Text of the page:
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Anchorage registrants drift into Bradenton Beach

By Lisa Neff, Islander Reporter

Sailors on extended stays in Bradenton Beach’s anchorage field are drifting into city hall to register their vessels under a new city policy.

But navigation to city hall was slow last week. As of Jan. 26, the city clerk’s office reported just three registrants who paid the $15 annual registration fee.

The city had instituted a Feb. 1 registration deadline for boaters currently staying in the field, which is just south of the Historic Bridge Street Pier and north of Leffis Key.

Last October, the city commission unanimously adopted a resolution creating the registration requirement for boaters who anchor for more than 24 hours in city waters.

The commissioners said the fee would cover processing costs, not serve as a revenue-generator for the city.

The registration form consists of two pages and asks for general identification details — name, address, date of birth — as well as details for the boat and the types and numbers of pets on board.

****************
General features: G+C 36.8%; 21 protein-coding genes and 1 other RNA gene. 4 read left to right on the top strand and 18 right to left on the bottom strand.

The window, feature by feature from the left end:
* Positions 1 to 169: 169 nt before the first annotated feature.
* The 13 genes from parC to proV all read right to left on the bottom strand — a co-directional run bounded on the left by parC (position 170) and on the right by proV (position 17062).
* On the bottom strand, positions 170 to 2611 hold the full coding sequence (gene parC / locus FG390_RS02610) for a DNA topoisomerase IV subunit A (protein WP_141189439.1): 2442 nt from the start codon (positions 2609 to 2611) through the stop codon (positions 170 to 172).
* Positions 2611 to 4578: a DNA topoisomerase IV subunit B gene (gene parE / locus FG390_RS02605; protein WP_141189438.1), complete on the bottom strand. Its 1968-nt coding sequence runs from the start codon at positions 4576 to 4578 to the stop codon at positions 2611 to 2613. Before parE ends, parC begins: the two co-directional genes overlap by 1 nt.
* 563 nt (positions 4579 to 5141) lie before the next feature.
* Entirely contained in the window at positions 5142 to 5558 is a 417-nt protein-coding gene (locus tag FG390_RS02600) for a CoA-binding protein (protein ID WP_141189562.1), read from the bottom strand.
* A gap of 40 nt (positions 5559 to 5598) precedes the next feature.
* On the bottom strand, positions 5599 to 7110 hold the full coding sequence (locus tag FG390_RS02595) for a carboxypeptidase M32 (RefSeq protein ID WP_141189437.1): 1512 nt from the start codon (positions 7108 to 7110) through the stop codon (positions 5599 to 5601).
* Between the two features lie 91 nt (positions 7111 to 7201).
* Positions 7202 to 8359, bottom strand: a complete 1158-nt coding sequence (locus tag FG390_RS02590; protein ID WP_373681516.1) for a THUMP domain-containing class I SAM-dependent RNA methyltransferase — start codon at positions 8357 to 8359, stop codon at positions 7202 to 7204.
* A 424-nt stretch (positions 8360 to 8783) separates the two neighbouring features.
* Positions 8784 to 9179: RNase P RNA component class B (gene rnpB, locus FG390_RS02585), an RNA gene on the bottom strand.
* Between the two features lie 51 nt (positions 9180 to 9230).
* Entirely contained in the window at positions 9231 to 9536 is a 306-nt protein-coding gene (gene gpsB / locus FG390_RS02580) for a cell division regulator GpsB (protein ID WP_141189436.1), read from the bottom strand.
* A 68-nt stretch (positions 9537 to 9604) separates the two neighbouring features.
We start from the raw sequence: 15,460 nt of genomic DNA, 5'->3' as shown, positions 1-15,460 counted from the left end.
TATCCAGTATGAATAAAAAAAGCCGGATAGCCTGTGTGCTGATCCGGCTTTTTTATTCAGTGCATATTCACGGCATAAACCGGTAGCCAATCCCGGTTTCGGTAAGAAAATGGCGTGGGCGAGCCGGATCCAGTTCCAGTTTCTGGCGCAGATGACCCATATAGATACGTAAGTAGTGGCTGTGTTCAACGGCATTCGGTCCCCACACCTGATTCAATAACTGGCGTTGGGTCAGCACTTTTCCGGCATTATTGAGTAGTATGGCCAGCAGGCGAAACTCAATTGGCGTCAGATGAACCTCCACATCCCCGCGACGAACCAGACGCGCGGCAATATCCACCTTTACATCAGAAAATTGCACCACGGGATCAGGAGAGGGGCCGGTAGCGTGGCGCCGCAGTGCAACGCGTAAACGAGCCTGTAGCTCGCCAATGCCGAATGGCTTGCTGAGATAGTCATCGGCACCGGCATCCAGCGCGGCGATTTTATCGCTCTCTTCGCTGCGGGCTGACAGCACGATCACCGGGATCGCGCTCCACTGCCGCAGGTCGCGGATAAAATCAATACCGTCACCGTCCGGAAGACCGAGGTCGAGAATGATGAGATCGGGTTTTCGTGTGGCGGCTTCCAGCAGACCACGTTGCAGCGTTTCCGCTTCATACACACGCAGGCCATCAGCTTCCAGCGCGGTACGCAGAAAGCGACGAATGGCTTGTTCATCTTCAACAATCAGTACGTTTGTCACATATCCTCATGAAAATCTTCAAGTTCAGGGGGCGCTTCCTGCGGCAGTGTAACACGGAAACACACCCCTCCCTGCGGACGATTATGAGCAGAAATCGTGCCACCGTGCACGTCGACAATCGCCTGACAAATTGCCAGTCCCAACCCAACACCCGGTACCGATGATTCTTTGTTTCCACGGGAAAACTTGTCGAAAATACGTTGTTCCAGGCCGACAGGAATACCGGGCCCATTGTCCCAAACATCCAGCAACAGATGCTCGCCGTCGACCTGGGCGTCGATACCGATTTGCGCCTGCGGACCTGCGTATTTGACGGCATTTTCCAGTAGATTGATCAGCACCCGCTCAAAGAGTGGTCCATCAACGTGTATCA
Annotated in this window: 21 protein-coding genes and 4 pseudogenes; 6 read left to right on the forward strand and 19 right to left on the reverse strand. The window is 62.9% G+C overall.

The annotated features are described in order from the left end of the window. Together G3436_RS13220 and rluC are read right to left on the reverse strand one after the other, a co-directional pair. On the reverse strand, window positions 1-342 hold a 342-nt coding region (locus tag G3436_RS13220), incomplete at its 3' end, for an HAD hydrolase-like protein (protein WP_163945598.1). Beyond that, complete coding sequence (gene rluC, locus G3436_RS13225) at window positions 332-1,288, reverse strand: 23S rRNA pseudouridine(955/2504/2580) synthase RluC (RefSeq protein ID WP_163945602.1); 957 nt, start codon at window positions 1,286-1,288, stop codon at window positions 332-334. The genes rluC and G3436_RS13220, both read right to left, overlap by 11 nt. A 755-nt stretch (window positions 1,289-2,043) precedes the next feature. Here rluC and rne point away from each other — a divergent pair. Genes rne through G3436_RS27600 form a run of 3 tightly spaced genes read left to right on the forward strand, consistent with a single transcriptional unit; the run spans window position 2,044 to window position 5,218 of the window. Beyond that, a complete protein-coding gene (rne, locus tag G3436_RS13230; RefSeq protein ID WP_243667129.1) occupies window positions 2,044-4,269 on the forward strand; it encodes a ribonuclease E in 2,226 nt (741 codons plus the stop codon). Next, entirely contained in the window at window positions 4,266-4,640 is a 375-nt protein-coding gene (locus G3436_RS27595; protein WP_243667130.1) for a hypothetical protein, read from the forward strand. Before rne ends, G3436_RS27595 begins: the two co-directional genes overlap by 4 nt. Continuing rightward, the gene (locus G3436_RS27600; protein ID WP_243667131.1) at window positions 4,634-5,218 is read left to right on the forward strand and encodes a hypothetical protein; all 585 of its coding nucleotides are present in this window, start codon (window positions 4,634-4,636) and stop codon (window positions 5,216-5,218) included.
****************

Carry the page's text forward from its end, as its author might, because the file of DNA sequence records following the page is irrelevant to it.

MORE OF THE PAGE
City attorney Ricinda Perry said the registration would make it easier for city code and police officers to contact boaters in an emergency, whether an approaching storm or a sinking vessel, as well as police the watery neighborhood.

City officials said their authority to register boaters in the anchorage field comes from Florida Statute 2006-345, special legislation enacted five years ago that extended the city’s boundaries 500 feet from the shore into the Gulf of Mexico and Sarasota Bay.

The measure, signed by then-Gov. Jeb Bush, also authorized the city to exercise certain police powers and jurisdictional authority within the waters in an effort to abate nuisances, enforce sanitary laws and regulations and suppress crime.

The vessel registration is part of a broader initiative in the Bradenton Beach anchorage field.

A city advisory committee is tasked with recommending how best to manage the field now that the city administration has decided not to build a managed mooring field.Also, boaters in the field are working to organize a yacht club that they liken to a condominium association on the water.

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